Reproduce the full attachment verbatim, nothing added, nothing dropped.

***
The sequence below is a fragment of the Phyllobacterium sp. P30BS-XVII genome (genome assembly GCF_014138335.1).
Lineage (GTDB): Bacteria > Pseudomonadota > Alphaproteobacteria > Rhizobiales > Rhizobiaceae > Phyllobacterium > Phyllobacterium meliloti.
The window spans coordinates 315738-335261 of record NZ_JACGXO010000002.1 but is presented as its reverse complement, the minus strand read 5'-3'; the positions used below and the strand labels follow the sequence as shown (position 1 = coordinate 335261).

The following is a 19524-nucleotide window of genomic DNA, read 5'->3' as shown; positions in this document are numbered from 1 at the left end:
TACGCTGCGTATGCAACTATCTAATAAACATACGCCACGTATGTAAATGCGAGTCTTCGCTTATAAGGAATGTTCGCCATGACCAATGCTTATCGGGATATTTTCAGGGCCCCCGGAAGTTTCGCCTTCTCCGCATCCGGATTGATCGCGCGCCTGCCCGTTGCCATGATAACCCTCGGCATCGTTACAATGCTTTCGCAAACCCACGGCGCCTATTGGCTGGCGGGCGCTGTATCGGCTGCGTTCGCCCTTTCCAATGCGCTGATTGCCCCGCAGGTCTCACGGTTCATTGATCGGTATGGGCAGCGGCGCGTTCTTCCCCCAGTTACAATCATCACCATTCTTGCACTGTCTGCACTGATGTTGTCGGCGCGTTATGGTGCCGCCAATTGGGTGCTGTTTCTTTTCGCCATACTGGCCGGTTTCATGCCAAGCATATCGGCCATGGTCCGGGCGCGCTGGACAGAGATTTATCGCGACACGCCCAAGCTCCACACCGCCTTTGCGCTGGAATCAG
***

The sequence below is a fragment of the Phyllobacterium sp. P30BS-XVII genome (genome assembly GCF_014138335.1).
Lineage (GTDB): Bacteria > Pseudomonadota > Alphaproteobacteria > Rhizobiales > Rhizobiaceae > Phyllobacterium > Phyllobacterium meliloti.
The window spans coordinates 315738-335261 of record NZ_JACGXO010000002.1 but is presented as its reverse complement, the minus strand read 5'-3'; the positions used below and the strand labels follow the sequence as shown (position 1 = coordinate 335261).

The following is a 19524-nucleotide window of genomic DNA, read 5'->3' as shown; positions in this document are numbered from 1 at the left end:
TACGCTGCGTATGCAACTATCTAATAAACATACGCCACGTATGTAAATGCGAGTCTTCGCTTATAAGGAATGTTCGCCATGACCAATGCTTATCGGGATATTTTCAGGGCCCCCGGAAGTTTCGCCTTCTCCGCATCCGGATTGATCGCGCGCCTGCCCGTTGCCATGATAACCCTCGGCATCGTTACAATGCTTTCGCAAACCCACGGCGCCTATTGGCTGGCGGGCGCTGTATCGGCTGCGTTCGCCCTTTCCAATGCGCTGATTGCCCCGCAGGTCTCACGGTTCATTGATCGGTATGGGCAGCGGCGCGTTCTTCCCCCAGTTACAATCATCACCATTCTTGCACTGTCTGCACTGATGTTGTCGGCGCGTTATGGTGCCGCCAATTGGGTGCTGTTTCTTTTCGCCATACTGGCCGGTTTCATGCCAAGCATATCGGCCATGGTCCGGGCGCGCTGGACAGAGATTTATCGCGACACGCCCAAGCTCCACACCGCCTTTGCGCTGGAATCAG